The vortex sensor thus produces a signal over a line 12 which varies with the vortex shedding frequency. The signal is amplified in a preamp 14 and then provided over an A.C. coupling 16 to a phase detector 18. The phase detector 18 can be of the "phase discriminator II" variety as implemented in CD4046B. The phase detector 18 is edge triggered and cooperates with a voltage controlled oscillator (VCO) designed 20. The VCO 20, low pass filter 26 and phase detector 18 combined form a phase lock loop 22.
The output of phase detector 18 is connected over an electronic switch 24 to a low pass filter 26. The low pass filter has an output which is applied over line 28 to a junction and connection between the voltage control oscillator 20 and a buffer amplifier 30. The output of buffer amplifier 30 is supplied over line 32 as an analog signal. The output of voltage controlled oscillator 20 is fed back to the phase detector over line 34 and also tapped over line 36 to form a frequency signal output terminal. In case the shedding frequency falls below acceptable limits or disappears altogether, a phase dropout detector 40 is provided between the input of phase detector 18 and electronic switch 24. Electronic switch, for example in the form of CD4066B, is normally closed when regular vortex shedding pulses are received. When the signal dropout detector 40 senses the loss of signal, switch 24 is opened so that the last value on low pass filter 26 is preserved for signal resumption at a later time.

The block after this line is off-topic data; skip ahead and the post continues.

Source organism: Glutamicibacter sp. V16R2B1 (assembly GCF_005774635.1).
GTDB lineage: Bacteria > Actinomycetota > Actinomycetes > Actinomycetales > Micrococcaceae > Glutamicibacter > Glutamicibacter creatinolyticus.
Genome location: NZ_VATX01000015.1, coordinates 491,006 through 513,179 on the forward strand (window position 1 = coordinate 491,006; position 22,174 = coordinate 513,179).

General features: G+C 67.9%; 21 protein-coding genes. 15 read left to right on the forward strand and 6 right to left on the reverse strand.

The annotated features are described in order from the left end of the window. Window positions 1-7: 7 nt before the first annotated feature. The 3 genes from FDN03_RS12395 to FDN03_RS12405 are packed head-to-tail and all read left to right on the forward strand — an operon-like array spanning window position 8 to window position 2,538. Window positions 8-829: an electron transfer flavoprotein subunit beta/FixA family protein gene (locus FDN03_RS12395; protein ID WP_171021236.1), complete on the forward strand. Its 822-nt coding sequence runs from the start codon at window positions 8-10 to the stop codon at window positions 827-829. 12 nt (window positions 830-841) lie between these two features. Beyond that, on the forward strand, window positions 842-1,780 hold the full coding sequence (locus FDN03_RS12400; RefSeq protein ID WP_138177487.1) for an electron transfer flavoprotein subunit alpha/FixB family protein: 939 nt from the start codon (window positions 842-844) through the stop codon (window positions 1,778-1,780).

The circuit can thus operate even during two phase flow regions which are characterized by intermittent bursts of vortex shedding flow frequencies separated by periods of low or totally absent signal. Slug flow of air and water can thus be accommodated when the slug passage time is limited to less than about fifty percent of the time. Signal dropout detector 40 is exemplified by a typical edge triggered, retriggerable one shot MC45138B.
According to the circuit of FIG. 1, the voltage controlled oscillator tracks the incoming vortex shedding frequency and, if the vortex shedding frequency disappears, holds a correct frequency until the signal returns. This allows the signal to disappear for a very few cycles and then reappear without causing the noisy output obtained by prior art circuits. The inventive circuit also operates using low power CMOS digital integrated circuits and as such is power compatible with a two wire 4-20 mA scheme.
In such a case the output of the low pass filter, as amplified by buffer amplifier 30, is an analog voltage which is proportional to the signal frequency. The buffer is a high input impedance opamp and is used to drive a linear output stage.
The circuit components of FIG. 1 and those of FIG. 2 as will be described hereinafter are presented in greater detail to permit those skilled in the art to make and use the invention without undue experimentation in the RCA COSMOS manual 1977.